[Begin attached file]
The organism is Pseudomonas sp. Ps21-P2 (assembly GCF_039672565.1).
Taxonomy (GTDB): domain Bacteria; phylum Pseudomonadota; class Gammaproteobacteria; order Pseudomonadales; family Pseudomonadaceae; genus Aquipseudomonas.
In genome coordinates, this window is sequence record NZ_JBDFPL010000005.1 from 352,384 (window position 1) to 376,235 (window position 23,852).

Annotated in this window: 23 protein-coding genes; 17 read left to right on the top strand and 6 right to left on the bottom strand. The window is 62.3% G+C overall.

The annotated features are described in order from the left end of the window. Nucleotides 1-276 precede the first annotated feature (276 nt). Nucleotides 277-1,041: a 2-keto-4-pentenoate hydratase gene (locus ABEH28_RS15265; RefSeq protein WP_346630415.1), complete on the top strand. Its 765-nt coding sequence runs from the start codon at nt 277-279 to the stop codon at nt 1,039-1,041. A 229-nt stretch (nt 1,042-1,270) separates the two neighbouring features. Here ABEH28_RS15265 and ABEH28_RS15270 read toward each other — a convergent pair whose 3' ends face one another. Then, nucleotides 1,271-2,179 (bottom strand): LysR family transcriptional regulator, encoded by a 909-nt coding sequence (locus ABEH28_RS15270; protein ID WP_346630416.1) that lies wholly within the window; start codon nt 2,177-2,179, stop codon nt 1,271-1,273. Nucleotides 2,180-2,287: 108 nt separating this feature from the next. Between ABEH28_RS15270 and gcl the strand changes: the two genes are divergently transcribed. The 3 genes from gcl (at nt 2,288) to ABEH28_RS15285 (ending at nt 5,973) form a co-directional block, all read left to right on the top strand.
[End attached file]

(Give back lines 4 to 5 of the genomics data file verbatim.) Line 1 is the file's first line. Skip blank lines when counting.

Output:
Annotated in this window: 23 protein-coding genes; 17 read left to right on the top strand and 6 right to left on the bottom strand. The window is 62.3% G+C overall.

The annotated features are described in order from the left end of the window. Nucleotides 1-276 precede the first annotated feature (276 nt). Nucleotides 277-1,041: a 2-keto-4-pentenoate hydratase gene (locus ABEH28_RS15265; RefSeq protein WP_346630415.1), complete on the top strand. Its 765-nt coding sequence runs from the start codon at nt 277-279 to the stop codon at nt 1,039-1,041. A 229-nt stretch (nt 1,042-1,270) separates the two neighbouring features. Here ABEH28_RS15265 and ABEH28_RS15270 read toward each other — a convergent pair whose 3' ends face one another. Then, nucleotides 1,271-2,179 (bottom strand): LysR family transcriptional regulator, encoded by a 909-nt coding sequence (locus ABEH28_RS15270; protein ID WP_346630416.1) that lies wholly within the window; start codon nt 2,177-2,179, stop codon nt 1,271-1,273. Nucleotides 2,180-2,287: 108 nt separating this feature from the next. Between ABEH28_RS15270 and gcl the strand changes: the two genes are divergently transcribed. The 3 genes from gcl (at nt 2,288) to ABEH28_RS15285 (ending at nt 5,973) form a co-directional block, all read left to right on the top strand.